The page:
(1856 - 1868).
At the outset of the American Civil War, Westerners looked to the Civil War to settle the question of slavery in their territories. But they also feared that the federal government would be too preoccupied with the war to worry about the stability of the territorial governments and that lawlessness might spread. The Dred Scott Decision had made the choice of slavery legal in all of the land west of the Mississippi River, except for Kansas, Oregon, and California.
Although most of the battles of the Civil War took place east of the Mississippi River, a few important campaigns occurred in the West. However, Kansas, a major area of conflict building up to the war, was the scene of only one battle, at Mine Creek. But its proximity to Confederate states enabled guerillas, such as Quantrill's Raiders, to attack Union strongholds, causing considerable damage. Both sides attacked civilians, murdering and plundering with little discrimination, creating an atmosphere of terror.
In Texas, citizens voted to join the confederacy. Local troops took over the federal arsenal in San Antonio, with plans to grab the territories of New Mexico, Utah, and Colorado, and possibly California. At the Battle of Glorieta Pass, the Texans' campaign was defeated by Union troops from Colorado and from Fort Union. Missouri, a Union state where slavery was legal, became a battleground when the pro-secession governor, against the vote of the legislature, led troops to the federal arsenal at St. Louis. When Confederate forces from Arkansas and Louisiana joined him, Union General Samuel Curtis was dispatched to the area and regained Missouri for the Union for the duration of the war.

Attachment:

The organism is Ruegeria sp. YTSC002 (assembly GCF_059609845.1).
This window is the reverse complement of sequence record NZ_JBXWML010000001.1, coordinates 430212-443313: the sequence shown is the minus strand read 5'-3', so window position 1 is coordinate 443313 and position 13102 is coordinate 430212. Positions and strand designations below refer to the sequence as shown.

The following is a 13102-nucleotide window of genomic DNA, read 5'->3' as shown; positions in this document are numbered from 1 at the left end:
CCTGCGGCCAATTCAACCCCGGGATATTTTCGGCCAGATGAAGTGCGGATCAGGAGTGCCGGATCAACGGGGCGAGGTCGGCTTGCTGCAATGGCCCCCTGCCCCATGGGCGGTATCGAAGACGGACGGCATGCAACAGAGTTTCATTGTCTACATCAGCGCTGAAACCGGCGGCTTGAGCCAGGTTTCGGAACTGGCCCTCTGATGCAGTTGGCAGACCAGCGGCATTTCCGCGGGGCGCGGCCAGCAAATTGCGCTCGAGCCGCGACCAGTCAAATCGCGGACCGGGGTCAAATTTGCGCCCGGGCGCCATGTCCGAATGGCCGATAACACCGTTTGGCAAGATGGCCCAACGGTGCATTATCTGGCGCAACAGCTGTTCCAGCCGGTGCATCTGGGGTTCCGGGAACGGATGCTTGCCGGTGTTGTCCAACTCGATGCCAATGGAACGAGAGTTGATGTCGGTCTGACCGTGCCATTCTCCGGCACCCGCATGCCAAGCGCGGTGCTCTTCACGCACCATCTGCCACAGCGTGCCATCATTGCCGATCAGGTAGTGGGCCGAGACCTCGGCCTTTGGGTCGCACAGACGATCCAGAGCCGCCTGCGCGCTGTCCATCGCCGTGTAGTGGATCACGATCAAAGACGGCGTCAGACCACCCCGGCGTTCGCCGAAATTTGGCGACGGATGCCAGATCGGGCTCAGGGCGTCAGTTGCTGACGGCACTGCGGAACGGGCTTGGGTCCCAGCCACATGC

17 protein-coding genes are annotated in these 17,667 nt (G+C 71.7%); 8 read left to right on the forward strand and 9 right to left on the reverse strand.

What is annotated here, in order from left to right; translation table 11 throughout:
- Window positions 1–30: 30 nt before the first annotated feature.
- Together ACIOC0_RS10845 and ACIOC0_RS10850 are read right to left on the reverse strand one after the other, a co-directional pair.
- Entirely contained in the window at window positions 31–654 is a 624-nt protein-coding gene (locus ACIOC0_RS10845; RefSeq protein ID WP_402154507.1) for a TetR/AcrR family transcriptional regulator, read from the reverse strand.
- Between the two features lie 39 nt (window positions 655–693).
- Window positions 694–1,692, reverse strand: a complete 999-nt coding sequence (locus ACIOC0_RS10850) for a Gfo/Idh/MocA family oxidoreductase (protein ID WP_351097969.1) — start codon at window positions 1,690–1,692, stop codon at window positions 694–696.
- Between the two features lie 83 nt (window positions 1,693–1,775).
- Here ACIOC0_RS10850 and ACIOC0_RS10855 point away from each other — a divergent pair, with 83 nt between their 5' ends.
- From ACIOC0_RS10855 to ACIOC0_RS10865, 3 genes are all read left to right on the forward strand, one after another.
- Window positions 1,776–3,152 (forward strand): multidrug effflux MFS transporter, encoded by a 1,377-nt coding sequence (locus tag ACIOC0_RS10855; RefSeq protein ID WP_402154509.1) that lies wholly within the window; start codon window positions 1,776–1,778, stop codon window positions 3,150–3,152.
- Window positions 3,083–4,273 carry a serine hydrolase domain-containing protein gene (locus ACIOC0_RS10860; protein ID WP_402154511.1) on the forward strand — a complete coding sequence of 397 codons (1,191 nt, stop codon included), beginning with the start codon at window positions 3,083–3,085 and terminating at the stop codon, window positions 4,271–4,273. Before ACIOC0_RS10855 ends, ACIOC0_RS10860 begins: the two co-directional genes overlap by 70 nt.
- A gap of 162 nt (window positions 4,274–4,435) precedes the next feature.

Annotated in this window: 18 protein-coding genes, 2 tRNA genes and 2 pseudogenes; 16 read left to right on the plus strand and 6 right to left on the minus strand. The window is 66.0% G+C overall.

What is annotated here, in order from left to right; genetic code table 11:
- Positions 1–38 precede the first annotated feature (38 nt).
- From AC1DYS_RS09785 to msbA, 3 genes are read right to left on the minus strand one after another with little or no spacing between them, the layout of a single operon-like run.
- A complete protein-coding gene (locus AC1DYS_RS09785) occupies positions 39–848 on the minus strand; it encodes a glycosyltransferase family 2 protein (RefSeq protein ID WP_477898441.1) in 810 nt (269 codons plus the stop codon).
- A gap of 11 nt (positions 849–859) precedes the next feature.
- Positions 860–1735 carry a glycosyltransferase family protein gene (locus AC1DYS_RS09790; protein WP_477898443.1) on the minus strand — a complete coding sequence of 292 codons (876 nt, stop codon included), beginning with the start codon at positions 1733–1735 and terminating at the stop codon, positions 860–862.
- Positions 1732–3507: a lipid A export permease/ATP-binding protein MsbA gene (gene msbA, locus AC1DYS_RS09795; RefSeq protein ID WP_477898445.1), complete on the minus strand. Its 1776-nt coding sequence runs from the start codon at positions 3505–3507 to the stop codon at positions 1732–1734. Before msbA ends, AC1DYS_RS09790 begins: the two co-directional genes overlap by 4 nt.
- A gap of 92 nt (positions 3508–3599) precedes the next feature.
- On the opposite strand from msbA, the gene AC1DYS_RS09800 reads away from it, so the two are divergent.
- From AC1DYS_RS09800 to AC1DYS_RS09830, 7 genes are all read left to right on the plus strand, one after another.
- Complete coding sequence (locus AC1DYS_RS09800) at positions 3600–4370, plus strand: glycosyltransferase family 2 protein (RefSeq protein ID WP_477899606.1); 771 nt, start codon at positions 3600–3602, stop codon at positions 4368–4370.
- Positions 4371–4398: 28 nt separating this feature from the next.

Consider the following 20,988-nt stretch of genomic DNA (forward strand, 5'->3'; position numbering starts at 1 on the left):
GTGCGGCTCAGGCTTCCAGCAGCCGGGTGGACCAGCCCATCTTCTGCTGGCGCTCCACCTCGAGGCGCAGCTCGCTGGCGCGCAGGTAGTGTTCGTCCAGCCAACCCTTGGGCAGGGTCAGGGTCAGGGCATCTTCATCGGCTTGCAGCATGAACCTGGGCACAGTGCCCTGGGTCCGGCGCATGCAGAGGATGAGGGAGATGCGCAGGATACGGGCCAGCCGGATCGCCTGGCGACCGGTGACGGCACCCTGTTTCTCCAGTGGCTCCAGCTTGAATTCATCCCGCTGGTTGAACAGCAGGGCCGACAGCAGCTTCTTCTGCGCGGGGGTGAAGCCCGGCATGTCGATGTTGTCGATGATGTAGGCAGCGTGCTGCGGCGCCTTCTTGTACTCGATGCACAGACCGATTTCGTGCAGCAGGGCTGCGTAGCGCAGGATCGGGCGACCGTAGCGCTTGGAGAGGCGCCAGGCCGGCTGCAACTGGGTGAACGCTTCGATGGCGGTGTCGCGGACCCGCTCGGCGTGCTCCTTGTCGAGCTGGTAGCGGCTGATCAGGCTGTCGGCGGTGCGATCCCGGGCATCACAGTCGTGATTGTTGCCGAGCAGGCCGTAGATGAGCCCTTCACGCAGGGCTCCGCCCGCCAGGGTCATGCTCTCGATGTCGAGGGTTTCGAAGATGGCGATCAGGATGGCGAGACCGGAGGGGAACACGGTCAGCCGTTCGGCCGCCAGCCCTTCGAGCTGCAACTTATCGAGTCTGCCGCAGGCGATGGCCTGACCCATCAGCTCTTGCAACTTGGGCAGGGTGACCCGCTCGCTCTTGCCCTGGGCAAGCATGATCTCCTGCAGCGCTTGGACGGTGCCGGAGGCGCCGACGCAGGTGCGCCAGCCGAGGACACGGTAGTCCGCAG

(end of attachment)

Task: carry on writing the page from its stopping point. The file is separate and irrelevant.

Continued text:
The decreased presence of Union troops in the West left behind untrained militias which encouraged native uprisings and skirmishes with settlers. President Lincoln appears to have had little time to formulate new Indian policy. Some tribes took sides in the war, even forming regiments that joined the Union or the rebel cause, while others took the opportunity to avenge past wrongs by the federal government. Engagements were fought against Indians in Utah (Shoshones), Colorado (Apaches), and New Mexico (Navajo). Within the "Indian Territory" (later Oklahoma), conflicts arose among the Five Civilized Tribes, some of whom sided with the South being slaveholders themselves.